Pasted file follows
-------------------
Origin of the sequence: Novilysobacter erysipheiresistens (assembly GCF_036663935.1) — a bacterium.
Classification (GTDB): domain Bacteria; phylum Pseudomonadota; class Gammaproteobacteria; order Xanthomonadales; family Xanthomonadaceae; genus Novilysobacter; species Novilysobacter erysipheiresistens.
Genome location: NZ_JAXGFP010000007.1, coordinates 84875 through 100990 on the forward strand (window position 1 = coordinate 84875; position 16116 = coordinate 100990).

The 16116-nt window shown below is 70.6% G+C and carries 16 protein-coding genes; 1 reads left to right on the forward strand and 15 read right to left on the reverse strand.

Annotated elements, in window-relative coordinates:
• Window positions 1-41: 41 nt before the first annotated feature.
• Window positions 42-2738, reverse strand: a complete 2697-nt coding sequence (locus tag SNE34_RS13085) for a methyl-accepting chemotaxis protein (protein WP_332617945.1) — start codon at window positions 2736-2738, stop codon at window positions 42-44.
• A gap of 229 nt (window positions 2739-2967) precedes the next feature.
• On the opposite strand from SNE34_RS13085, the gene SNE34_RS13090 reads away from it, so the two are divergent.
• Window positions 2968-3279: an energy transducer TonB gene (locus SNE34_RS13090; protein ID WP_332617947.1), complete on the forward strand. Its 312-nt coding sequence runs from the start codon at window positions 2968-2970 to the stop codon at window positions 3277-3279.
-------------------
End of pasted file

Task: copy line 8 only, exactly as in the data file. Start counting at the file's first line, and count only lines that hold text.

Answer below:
• A gap of 229 nt (window positions 2739-2967) precedes the next feature.